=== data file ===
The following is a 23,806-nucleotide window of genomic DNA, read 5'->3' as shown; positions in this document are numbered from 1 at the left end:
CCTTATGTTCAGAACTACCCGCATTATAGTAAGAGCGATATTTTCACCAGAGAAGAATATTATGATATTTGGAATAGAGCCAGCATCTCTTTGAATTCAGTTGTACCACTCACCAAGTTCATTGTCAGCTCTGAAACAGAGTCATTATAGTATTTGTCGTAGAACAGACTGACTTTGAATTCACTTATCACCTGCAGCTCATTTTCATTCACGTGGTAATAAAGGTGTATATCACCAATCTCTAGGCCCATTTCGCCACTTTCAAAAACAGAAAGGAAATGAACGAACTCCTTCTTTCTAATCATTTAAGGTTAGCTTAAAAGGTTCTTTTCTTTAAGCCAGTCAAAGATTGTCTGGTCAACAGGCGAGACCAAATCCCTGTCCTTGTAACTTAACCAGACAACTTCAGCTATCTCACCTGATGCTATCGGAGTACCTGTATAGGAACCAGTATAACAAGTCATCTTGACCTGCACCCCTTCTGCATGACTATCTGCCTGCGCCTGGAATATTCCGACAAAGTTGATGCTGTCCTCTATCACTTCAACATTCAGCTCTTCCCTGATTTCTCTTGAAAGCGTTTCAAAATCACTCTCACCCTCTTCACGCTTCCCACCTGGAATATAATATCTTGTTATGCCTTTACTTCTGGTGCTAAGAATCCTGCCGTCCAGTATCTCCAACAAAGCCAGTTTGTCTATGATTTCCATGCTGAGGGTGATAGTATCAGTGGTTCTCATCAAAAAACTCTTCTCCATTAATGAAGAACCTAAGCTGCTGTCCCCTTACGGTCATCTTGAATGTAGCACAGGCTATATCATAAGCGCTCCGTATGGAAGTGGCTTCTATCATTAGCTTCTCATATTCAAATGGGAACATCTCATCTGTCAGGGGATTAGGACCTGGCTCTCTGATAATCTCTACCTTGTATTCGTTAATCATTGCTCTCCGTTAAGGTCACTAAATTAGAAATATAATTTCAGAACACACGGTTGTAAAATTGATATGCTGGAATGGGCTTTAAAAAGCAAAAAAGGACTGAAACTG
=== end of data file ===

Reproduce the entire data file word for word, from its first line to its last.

The following is a 23,806-nucleotide window of genomic DNA, read 5'->3' as shown; positions in this document are numbered from 1 at the left end:
CCTTATGTTCAGAACTACCCGCATTATAGTAAGAGCGATATTTTCACCAGAGAAGAATATTATGATATTTGGAATAGAGCCAGCATCTCTTTGAATTCAGTTGTACCACTCACCAAGTTCATTGTCAGCTCTGAAACAGAGTCATTATAGTATTTGTCGTAGAACAGACTGACTTTGAATTCACTTATCACCTGCAGCTCATTTTCATTCACGTGGTAATAAAGGTGTATATCACCAATCTCTAGGCCCATTTCGCCACTTTCAAAAACAGAAAGGAAATGAACGAACTCCTTCTTTCTAATCATTTAAGGTTAGCTTAAAAGGTTCTTTTCTTTAAGCCAGTCAAAGATTGTCTGGTCAACAGGCGAGACCAAATCCCTGTCCTTGTAACTTAACCAGACAACTTCAGCTATCTCACCTGATGCTATCGGAGTACCTGTATAGGAACCAGTATAACAAGTCATCTTGACCTGCACCCCTTCTGCATGACTATCTGCCTGCGCCTGGAATATTCCGACAAAGTTGATGCTGTCCTCTATCACTTCAACATTCAGCTCTTCCCTGATTTCTCTTGAAAGCGTTTCAAAATCACTCTCACCCTCTTCACGCTTCCCACCTGGAATATAATATCTTGTTATGCCTTTACTTCTGGTGCTAAGAATCCTGCCGTCCAGTATCTCCAACAAAGCCAGTTTGTCTATGATTTCCATGCTGAGGGTGATAGTATCAGTGGTTCTCATCAAAAAACTCTTCTCCATTAATGAAGAACCTAAGCTGCTGTCCCCTTACGGTCATCTTGAATGTAGCACAGGCTATATCATAAGCGCTCCGTATGGAAGTGGCTTCTATCATTAGCTTCTCATATTCAAATGGGAACATCTCATCTGTCAGGGGATTAGGACCTGGCTCTCTGATAATCTCTACCTTGTATTCGTTAATCATTGCTCTCCGTTAAGGTCACTAAATTAGAAATATAATTTCAGAACACACGGTTGTAAAATTGATATGCTGGAATGGGCTTTAAAAAGCAAAAAAGGACTGAAACTG